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More About This Textbook
Overview
This third edition includes new chapters on simple groups and combinatorics, and new sections on several topics, including the Poincaré conjecture. The book has also been enriched by added exercises.
Editorial Reviews
Booknews
A beautiful little book, certain to be treasured by several generations of mathematics lovers, by students and teachers so enlightened as to think of mathematics not as a forest of technical details but as the beautiful coherent creation of a richly diverse population of extraordinary people. In twenty chapters which, though densely crosslinked, can be read in virtually any order the author reviews the broad sweep of the issues in the principal topical sub fields of mathematics. His writing is so luminous as to engage the interest of utter novices, yet so dense with particulars as to stimulate the imagination of professionals even, on occasion, to instruct. Takes a broader view and is more biographical than either What is mathematics? Courant & Robbins, 1941 or Geometry and the imagination Hilbert & CohnVossen, 1932, and is technically more specific that E.T. Bell's Men of mathematics 1937. Very attractively produced, with nice figures and an excellent bibliography. NW Annotation c. Book News, Inc., Portland, OR booknews.comFrom the Publisher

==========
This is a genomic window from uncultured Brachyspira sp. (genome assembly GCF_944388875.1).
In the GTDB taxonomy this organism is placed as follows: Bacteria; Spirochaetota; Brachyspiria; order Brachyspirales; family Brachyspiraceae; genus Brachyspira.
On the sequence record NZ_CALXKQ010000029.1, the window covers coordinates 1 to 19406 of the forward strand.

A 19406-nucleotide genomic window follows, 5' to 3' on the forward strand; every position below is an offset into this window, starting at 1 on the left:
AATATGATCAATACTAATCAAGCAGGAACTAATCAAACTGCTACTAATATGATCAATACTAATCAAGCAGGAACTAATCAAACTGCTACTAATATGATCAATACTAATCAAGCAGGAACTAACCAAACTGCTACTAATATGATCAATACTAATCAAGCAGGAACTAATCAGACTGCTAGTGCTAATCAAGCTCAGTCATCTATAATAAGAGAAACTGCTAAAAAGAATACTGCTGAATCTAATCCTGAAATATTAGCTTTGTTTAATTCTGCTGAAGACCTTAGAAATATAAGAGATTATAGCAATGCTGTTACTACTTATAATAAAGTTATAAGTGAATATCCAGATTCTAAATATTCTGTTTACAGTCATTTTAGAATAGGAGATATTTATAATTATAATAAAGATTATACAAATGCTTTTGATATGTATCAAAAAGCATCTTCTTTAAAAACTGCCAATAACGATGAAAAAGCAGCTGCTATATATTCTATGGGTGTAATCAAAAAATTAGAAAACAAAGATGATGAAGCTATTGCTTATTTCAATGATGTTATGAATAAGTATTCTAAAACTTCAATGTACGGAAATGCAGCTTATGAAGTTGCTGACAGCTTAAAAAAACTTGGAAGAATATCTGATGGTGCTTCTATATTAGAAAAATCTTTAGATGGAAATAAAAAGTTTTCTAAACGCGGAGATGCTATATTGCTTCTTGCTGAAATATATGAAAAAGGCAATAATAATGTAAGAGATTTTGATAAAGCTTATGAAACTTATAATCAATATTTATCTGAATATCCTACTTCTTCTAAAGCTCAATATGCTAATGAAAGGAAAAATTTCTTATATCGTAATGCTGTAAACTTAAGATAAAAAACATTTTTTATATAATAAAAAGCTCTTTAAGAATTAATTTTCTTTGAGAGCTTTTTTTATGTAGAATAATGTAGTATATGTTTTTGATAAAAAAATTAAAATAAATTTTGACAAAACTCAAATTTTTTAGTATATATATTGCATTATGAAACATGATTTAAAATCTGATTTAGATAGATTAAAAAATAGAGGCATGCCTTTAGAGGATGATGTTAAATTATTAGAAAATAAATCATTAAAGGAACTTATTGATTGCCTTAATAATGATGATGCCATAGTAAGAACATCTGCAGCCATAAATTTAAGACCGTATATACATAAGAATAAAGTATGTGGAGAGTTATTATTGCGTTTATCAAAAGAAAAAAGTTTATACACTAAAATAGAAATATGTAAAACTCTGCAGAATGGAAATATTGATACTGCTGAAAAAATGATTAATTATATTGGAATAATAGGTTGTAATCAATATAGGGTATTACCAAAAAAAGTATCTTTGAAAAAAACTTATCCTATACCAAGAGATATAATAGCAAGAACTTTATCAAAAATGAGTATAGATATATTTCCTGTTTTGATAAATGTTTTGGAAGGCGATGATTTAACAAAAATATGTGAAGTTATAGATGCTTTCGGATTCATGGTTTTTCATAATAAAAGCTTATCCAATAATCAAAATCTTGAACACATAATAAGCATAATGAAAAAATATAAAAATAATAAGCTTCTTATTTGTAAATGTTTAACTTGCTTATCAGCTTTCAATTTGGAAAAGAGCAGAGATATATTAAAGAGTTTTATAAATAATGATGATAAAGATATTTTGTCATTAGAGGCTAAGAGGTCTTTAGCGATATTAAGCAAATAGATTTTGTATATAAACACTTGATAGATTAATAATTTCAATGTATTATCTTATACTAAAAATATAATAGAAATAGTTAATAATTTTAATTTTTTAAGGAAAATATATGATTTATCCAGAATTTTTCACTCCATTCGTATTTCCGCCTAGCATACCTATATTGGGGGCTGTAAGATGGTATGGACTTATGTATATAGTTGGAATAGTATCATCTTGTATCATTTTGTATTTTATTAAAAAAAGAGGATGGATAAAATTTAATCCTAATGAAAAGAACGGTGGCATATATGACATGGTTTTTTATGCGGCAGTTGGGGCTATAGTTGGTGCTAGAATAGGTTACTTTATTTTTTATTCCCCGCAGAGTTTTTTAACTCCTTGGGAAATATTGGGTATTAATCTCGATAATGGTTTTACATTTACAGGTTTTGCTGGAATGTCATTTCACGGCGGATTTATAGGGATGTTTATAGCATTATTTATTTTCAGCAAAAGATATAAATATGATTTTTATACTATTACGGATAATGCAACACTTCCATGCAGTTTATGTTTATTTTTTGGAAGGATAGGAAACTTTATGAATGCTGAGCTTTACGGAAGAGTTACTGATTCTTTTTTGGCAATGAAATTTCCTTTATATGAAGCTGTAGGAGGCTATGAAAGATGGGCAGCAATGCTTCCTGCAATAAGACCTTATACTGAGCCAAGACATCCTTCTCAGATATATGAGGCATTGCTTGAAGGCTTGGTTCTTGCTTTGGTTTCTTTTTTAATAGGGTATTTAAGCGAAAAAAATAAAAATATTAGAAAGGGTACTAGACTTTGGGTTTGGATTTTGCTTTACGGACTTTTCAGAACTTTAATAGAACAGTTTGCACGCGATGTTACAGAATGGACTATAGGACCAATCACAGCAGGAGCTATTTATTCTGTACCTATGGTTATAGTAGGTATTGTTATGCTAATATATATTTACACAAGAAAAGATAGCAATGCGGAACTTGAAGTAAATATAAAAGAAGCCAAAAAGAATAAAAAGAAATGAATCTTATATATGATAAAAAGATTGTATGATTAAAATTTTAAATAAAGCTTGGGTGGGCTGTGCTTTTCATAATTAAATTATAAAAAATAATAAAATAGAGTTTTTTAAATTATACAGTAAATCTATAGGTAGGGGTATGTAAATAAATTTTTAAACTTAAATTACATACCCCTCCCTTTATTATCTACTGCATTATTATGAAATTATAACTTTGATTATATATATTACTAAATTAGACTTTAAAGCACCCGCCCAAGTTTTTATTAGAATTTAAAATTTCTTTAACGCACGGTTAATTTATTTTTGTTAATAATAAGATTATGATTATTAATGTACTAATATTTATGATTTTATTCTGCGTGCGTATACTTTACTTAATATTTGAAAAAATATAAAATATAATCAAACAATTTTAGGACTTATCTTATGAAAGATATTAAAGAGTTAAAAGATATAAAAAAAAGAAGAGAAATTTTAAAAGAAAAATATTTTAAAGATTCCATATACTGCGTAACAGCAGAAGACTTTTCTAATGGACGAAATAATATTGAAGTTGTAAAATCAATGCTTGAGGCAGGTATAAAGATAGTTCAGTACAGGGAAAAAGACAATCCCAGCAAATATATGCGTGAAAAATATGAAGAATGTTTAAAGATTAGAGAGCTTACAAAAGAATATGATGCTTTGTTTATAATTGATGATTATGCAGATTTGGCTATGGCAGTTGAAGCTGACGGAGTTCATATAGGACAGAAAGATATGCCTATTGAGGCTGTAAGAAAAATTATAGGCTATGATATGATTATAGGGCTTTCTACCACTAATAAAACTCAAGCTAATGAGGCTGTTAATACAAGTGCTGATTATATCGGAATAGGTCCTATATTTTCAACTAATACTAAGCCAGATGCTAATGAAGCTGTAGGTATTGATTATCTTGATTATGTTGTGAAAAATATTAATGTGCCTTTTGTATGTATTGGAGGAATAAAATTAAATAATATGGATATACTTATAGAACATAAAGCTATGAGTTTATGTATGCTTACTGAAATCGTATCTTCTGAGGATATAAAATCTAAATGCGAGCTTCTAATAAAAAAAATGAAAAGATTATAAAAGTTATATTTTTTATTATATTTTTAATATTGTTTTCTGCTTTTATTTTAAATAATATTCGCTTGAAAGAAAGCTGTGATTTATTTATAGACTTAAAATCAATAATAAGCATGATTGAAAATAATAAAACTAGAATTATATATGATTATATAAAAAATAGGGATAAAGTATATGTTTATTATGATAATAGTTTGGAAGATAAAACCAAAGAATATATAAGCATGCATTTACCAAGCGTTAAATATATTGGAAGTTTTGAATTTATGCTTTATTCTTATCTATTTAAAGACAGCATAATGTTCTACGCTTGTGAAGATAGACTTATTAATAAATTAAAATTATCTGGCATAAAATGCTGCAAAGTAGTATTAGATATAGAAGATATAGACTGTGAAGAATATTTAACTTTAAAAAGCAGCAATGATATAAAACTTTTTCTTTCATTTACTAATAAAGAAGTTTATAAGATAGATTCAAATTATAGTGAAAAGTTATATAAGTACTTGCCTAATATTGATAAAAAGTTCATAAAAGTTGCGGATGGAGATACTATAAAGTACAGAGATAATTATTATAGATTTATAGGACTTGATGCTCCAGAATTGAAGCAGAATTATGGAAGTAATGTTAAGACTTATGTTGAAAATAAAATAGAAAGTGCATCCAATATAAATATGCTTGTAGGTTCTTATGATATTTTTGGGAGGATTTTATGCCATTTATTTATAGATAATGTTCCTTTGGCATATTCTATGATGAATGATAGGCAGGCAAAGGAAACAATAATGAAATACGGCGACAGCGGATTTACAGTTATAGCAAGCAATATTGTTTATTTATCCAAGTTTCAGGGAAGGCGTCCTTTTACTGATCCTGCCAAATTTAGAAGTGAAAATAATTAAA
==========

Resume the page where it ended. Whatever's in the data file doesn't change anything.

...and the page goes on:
From the reviews of the third edition:"The author’s goal for Mathematics and its History is to provide a “bird’seye view of undergraduate mathematics.” (p. vii) In that regard it succeeds admirably. ... Mathematics and its History is a joy to read. The writing is clear, concise and inviting. The style is very different from a traditional text. ... The author has done a wonderful job of tying together the dominant themes of undergraduate mathematics. ... While Stillwell does a wonderful job of tying together seemingly unrelated areas of mathematics, it is possible to read each chapter independently. I would recommend this fine book for anyone who has an interest in the history of mathematics. For those who teach mathematics, it provides lots of information which could easily be used to enrich an opening lecture in most any undergraduate course. It would be an ideal gift for a department’s outstanding major or for the math club president. Pick it up at your peril — it is hard to put down!"